Leisure activity or extreme sport: The rise of Stand up paddling

Leisure activity or extreme sport: The rise of Stand up paddling

Sightseeing, workout and recreation on the water – the motivation to get the board and go on the water varies, the joy to join this sports grows. All over the world. 

The first steps on the water are stumbling, tippy, anything but fluid. The hands cling to the paddle as if to a walking stick that is too long and poke around in the waters of the canals of Utrecht. Good balance is needed. But not every beginner acts like that: Some learn really fast, they stand up and know how to do it, tells Yvonne. Stand up Paddling: standing up on a board and paddling.

On lakes, the oceans, canals and on every other water– people standing on big boards, a paddle in their hands, paddling once left, once right, left and right, wondering around. During the last years the trend sport of Stand up paddling (SUP) has grown. Yvonne is a professional SUP instructor and owner of the “SUP School Domstad” in Utrecht where she teaches people how to SUP. “Falling is part of stand up paddling, falling on your board, falling into the water – it’s part of it”, she explains.

Supping is believed to has its origins in Africa, in the 1940’s it got popular in Hawaii. “My first board I bought in 2011. Stand up paddling was not a ‘thing’ back then”, Yvonne says. Now it can be found all over the earth. The sport is getting more and more popular, as a physical activity but also as recreation or sightseeing. „I got more and more colleagues and I love it. The sport is getting too big for me as a SUP School.”

The paddling-sport reached its peak of popularity in the first year of the Covid-19 pandemic – at least in Utrecht. “There was a big booming! People just bought it and started paddling. They didn’t know what they were doing but they started paddling.” The people started outdoor sports. The shelves in sport shops were empty. Delivery time for good boards extended.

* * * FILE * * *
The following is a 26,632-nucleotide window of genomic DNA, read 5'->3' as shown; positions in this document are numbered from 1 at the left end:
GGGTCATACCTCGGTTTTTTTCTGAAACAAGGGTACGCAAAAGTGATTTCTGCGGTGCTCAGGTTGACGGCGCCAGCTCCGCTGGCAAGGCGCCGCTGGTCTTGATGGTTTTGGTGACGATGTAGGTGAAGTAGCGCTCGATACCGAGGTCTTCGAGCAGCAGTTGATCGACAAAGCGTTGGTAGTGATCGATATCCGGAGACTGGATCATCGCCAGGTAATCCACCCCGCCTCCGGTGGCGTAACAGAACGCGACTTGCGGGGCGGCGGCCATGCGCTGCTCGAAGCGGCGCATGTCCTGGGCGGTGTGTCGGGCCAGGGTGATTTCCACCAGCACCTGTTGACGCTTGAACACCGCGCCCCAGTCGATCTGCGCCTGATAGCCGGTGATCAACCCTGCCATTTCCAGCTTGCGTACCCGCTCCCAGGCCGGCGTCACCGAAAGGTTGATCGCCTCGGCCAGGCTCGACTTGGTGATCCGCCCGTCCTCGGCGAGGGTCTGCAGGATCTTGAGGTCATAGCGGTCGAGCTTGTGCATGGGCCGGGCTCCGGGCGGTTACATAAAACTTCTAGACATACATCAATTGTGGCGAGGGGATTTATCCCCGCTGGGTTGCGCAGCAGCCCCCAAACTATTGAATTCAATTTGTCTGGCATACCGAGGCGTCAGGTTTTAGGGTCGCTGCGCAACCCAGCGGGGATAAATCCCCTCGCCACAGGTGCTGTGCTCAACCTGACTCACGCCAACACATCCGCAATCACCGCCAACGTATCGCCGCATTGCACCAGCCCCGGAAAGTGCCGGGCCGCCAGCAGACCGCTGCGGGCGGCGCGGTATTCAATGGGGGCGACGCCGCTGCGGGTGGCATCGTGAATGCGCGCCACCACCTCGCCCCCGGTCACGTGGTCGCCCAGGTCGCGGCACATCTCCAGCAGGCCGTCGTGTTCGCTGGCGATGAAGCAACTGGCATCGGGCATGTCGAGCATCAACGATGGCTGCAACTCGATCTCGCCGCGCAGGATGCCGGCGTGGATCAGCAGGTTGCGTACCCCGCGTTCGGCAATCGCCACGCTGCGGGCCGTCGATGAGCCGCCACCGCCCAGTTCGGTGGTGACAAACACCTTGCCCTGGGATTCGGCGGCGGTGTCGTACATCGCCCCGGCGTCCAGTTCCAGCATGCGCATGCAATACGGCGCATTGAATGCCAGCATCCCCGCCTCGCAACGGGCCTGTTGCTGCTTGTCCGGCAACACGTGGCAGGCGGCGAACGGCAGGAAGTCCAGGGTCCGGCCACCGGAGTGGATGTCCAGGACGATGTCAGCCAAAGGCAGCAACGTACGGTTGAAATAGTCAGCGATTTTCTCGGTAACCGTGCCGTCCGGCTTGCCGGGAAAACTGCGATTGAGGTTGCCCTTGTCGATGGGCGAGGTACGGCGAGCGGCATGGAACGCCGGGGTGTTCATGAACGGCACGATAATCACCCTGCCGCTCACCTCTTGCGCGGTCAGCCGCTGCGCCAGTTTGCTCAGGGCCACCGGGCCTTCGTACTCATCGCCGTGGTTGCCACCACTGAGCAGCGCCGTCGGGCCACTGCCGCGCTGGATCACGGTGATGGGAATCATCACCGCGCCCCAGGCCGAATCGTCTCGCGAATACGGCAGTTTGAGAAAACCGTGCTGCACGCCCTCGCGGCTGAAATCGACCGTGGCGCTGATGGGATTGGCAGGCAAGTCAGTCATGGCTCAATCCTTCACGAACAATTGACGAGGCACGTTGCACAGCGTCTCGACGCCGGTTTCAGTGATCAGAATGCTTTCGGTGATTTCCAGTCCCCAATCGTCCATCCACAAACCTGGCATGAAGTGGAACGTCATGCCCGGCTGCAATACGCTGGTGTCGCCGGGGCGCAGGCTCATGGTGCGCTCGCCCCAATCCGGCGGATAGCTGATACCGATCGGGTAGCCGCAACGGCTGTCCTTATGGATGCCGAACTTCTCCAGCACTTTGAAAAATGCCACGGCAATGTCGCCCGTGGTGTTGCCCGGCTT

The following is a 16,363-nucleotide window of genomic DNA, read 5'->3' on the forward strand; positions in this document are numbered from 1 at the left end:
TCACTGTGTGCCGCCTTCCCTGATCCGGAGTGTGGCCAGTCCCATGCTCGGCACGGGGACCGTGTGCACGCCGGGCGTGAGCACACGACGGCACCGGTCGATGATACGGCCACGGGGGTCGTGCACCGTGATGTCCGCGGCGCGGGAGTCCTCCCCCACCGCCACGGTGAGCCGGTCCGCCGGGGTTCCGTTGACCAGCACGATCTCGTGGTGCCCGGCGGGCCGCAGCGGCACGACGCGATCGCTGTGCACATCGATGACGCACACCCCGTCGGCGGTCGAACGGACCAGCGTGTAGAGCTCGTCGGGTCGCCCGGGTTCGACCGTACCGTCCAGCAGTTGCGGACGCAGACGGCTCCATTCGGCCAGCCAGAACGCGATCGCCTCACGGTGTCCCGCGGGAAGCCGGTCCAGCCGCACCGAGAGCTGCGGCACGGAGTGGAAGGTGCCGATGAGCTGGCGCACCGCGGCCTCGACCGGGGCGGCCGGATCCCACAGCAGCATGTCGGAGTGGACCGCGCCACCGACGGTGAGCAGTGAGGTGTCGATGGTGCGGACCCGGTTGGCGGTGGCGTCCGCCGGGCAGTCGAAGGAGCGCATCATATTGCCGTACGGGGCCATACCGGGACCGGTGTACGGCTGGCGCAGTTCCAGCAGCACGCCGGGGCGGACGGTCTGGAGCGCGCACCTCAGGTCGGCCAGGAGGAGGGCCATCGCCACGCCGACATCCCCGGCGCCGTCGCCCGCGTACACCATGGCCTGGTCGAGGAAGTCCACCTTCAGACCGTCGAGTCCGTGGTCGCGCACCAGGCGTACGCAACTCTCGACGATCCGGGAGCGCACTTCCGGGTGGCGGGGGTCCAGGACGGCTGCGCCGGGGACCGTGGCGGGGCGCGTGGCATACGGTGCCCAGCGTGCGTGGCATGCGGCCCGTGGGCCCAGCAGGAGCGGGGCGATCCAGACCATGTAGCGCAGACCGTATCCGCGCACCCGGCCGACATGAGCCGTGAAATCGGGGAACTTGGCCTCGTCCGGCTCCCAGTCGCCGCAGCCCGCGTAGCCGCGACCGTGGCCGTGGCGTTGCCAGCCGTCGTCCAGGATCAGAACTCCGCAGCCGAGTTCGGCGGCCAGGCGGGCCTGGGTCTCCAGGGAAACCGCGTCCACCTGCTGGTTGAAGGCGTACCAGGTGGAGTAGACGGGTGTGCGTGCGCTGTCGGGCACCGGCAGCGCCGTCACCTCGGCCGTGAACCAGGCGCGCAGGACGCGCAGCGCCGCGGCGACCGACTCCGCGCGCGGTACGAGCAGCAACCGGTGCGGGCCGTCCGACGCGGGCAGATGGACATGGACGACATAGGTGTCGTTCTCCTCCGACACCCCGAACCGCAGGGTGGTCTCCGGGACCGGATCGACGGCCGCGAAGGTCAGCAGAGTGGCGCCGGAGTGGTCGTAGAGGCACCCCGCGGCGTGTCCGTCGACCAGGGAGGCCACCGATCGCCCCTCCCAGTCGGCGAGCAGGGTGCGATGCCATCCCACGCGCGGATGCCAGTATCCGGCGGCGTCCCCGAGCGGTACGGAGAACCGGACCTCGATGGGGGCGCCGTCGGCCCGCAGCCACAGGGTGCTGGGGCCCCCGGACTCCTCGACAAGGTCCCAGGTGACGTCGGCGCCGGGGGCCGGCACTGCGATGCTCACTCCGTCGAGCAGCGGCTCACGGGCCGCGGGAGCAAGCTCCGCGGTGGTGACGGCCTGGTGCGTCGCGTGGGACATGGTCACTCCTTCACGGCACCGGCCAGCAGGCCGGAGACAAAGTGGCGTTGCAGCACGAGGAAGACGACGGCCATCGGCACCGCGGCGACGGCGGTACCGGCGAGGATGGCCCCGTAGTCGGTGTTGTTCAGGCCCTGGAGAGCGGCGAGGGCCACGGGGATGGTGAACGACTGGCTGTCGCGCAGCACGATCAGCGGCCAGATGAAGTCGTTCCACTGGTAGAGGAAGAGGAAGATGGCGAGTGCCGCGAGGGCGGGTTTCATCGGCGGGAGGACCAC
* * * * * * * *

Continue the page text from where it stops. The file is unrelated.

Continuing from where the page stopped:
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Most of the SUP Boards for general use are between 10-11 feet long and 32-34 inches wide.

“The sport is suitable for anyone that is able to swim”, Yvonne explains that most of the time it takes people only a lesson of two hours to learn the basics. And she is not only giving lessons to younger people: “Mostly people in their 20s. But then I also have elderly people, I have people in their 60s, 70s even. I even had my father. At that time he was 79 years old – almost 80. That was my oldest participant”, Yvonne smiles.

Stand up paddling is way more than only chilling on the board while exploring a city or sunbathing on a lake in summer. Would a sport be really a sport if there was not some kind of competition? Different events where stand up paddlers meet take place in all over Europe. Different competitions with various disciplines are organized by SUP-Federations, the SUP network is growing. With events like “sup11citytour” where the participants paddle 220 kilometres throw Holland or the World Championship which will take place in Poland this year, are only named some examples of competitions in the Sup world. In the “Special Olympics Games USA” which will take place in Orlando in 2022, Stand up paddling already got recognized as a discipline. The International Canoeing Federation (ICF) wants Stand up Paddling to become a part of the Olympic Games soon.

And it’s not only on calm water where stand up paddlers can be found: white water supping is probably the perfect sport for the adrenaline junkies. Wherever one is supping, the advice from the professional maintains: “People should always be aware of the safety part. If you go on the water, try to understand what you have to expect. For example know what is the temperature of the water. Even though you think you will not fall in, you always always always have the chance to fall in.”

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